As the coach turned around to walk back to observe this athlete doing what he just told him to do, the coach made a flippant remark.

I watched the athlete completely deflate…

The next performance wasn’t what was expected…

The athlete was down, no longer processing information and was focusing on this flippant remark.

I could see the emotional weight they were carrying with them.

I asked the coach if they knew what they had just done. They had no idea. They’d given information, made sure the athlete was aware of what to achieve and how to achieve it, and then in their mind, the job was done.

So I asked the coach what their role was. They said “My role is to coach and teach.”

I asked them to be more specific and the coach was silent.

This coach has a long history of success in the sport; a great technical knowledge of the sport; knows how to coach, and how to get a result for athletes.

What he didn’t understand was the key role he played.

Their role is to give information and make sure an athlete takes it on in a way they can use, see relevance to, and have a tangible application of.

This coach didn’t see it in that way.

The throwaway comment and the reaction from the athlete undoes all the great information just given.

Where does that leave a coach? Does it mean we have to be conscious of every single word we have to say?

In a way, yes.

Does it mean we can’t joke and have that human interaction with athletes?

Of course not. It’s part of the responsibility of the coach, and part of the athlete, to make sure they understand what they’re getting and what they’re giving.

From a coach’s perspective, being aware that once the information is given, the comments also given will be associated to an emotion. If you give information that makes the athlete feel really good about that, they’re more likely to apply it. If you give information and they feel great, then you give a parting comment that changes the associated emotion, you no longer have a clear and concise application of that information.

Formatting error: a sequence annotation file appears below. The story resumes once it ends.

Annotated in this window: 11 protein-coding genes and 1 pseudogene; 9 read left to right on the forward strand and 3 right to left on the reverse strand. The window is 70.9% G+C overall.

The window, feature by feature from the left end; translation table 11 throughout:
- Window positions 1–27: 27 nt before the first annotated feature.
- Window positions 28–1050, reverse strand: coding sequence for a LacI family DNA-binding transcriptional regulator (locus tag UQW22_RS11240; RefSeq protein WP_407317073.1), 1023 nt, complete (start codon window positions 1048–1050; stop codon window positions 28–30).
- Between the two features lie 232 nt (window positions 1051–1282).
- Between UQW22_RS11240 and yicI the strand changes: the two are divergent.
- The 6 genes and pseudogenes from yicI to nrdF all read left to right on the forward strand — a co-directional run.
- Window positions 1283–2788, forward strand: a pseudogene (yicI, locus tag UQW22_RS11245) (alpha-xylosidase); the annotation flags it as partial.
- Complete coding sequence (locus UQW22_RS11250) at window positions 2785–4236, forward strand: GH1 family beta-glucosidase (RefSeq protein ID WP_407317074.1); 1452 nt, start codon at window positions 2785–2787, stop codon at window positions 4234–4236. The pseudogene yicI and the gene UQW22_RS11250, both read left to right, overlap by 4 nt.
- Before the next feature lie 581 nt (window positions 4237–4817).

That all sounds technical, what it means is if you want an athlete to do their best, leave them with a positive emotion. Make sure you’ve left them feeling comfortable when trying to apply something new – let them use that information in the most efficient format.

From an athlete’s perspective, it comes down to having emotional and mental resilience. There are couple ways to do this.

For older athletes, it’s more about recognition of the relevance of the information. Take a logical approach of “This is what I need for this skill, let me sort that from my coach”. The relationship from the coach to the athlete has to be equal in communication. The information needs to sit well and they have to have an open relationship of good communication.

With younger athletes – teens and lower – building emotional resilience is asking them to see things through a ‘protective layer’. We all have filtering systems that have developed over our life spans and are formed by things we’ve experienced in life. Young athletes are influenced by themselves, parents, social groups, peers, etc. These are inbuilt, cultivated filtering systems.

By tweaking these filters to become more relevant for the younger set is to teach them to create an image in their brain. That is, when anyone is trying to give them information, having a set of filters to put that information through, in order to keep the relevance of that information – is key.

I explain the process of how to build resilience in athletes in detail on my Brain in the Game podcast.

The resilience process gives the athlete wider control over the information they receive, to apply the bits they need, or put it away for later. It also allows athletes to unemotionally bounce the negativity away.

As a coach, how do you give your information? Are you undoing all that great work with your throwaway comment, or not making information relevant?

If you’re an athlete saying “That’s me! My coach has made me feel really negative even after giving me great information…”, then be proactive about managing that information, more aware of what you need to use, to keep, to store and to bounce off.

Also being conscious about how you ask the questions will help this process. Asking in a certain way is more likely to get the response in the same way. If you ask very emotionally-charged questions, you’re more likely to get emotionally-charged responses. How you ask questions will often dictate how you receive the answer.

This process of emotional resilience is about being specific with what we get, how we get it, and how we used it; and letting all the other stuff that comes with it, go.